Artist statement self-interview (2009)
L- why do you make what you make?
L- “making” makes me listen more to what’s around me and have more trust in my relationship/response to it all. “making” makes me more receptive and bossy, simultaneously. “making” makes me ask questions and it asks questions of me. “Making” allows me to be in a process of figuring out (which is more and more where I am most at home) and challenges me to finally decide on a “thing” that is somehow complete/finished/ready (ever more elusive). “making” connects me to where I/we are now and where I/we have been, and to what changes and what seems to stays the same.
L-For you as a maker, what seems to change and stay the same?
L- I continue to love dancing, even though there are times when it I can’t find the reason for it, can’t make sense of it, get confused about it, get confused by it, even then there is a deep spark of “yes, dance!” It’s play. It’s animal. It’s of humans. It’s easy and easily complex. I continue to be interested in how and when the audience co-create live performance and how to draw attention to this co-creation. I continue to think art is important. I improvise more than I used to. The processes of “choreography” and “improvisation” are more linked than they used to be in my art making. I love that art making is now so relational and connected to friends/collaborators/other live human thinking animal bodies. I miss drawing.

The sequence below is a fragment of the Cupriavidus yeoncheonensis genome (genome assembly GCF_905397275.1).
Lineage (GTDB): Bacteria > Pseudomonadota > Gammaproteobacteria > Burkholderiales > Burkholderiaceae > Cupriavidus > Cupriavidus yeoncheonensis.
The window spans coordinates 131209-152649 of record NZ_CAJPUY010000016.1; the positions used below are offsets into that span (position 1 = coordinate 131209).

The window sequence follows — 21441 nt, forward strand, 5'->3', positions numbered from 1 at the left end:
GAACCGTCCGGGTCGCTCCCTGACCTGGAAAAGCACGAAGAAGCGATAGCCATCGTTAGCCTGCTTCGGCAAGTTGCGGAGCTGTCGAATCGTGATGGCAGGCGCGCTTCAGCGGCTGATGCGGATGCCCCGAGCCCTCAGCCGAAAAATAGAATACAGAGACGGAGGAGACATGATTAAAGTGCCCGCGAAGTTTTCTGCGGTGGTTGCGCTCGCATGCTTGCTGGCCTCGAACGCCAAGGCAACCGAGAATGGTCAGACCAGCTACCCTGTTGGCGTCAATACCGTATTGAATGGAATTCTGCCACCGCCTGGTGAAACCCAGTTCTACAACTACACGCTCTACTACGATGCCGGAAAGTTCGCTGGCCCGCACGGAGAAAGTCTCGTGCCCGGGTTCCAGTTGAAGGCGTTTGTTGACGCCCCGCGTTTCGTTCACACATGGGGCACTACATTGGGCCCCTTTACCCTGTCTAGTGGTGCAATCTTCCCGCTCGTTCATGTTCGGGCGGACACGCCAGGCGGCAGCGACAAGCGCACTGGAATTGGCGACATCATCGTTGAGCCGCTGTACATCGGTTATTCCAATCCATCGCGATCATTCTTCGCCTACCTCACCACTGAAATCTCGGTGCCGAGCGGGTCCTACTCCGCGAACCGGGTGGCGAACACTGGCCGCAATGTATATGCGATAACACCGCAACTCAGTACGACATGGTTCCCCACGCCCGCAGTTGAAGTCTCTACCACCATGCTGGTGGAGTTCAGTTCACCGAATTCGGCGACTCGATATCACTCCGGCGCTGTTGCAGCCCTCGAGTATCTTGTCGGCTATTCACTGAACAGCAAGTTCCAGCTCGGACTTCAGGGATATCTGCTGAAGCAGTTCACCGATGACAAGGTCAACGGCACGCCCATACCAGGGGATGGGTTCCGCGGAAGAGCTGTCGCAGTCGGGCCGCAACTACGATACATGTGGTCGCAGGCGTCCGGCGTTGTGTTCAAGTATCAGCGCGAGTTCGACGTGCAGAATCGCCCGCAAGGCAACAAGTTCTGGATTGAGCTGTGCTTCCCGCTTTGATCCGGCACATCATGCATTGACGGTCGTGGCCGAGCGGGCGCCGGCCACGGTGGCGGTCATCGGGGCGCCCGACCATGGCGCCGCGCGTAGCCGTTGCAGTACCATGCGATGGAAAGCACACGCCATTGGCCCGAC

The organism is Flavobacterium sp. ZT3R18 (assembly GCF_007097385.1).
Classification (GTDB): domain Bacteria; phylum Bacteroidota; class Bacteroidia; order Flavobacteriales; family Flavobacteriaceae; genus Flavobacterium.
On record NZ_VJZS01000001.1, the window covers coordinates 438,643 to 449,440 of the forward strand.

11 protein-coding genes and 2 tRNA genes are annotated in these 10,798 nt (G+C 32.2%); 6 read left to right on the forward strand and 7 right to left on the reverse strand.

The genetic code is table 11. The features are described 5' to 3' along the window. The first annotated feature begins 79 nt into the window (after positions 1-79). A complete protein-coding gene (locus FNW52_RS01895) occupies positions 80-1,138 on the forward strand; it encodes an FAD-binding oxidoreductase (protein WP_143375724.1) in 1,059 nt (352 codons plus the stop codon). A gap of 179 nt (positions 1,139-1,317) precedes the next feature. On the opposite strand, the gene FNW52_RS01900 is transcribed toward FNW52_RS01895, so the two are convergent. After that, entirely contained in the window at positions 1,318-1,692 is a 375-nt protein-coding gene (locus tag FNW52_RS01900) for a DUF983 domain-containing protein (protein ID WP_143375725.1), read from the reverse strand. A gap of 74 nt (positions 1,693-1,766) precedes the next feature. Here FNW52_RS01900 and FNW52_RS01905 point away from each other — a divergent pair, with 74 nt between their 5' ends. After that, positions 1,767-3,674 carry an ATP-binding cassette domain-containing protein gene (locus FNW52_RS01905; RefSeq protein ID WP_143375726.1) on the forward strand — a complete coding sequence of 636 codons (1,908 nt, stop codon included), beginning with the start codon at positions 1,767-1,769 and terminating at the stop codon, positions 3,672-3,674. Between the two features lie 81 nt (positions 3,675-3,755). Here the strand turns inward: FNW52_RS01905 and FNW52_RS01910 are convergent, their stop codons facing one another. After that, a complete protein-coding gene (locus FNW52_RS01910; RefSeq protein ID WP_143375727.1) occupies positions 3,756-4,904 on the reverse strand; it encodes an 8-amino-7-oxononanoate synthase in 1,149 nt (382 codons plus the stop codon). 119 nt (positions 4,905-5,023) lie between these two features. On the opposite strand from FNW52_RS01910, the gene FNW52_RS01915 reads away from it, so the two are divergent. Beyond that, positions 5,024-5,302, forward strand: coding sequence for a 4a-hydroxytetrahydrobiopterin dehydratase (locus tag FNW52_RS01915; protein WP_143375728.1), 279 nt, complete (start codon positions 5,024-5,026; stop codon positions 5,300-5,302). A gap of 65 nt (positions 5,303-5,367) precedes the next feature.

L-You said you think art is important. Why ?
L-There is so much telling me art is extra. Fluff. For me, it keeps feeling like something more necessary in human experience/existence (even when it is just fluff). It can blend reflection and revolution. It can stop, motivate, and/or change us. It can be anything. It can even pretend to be nothing. Especially in performance, it’s the immediacy of being attentive (even simply in-attendance) with other live bodies as something unfolds in time. I like that I don’t exactly know why this is so important but I know when I feel it.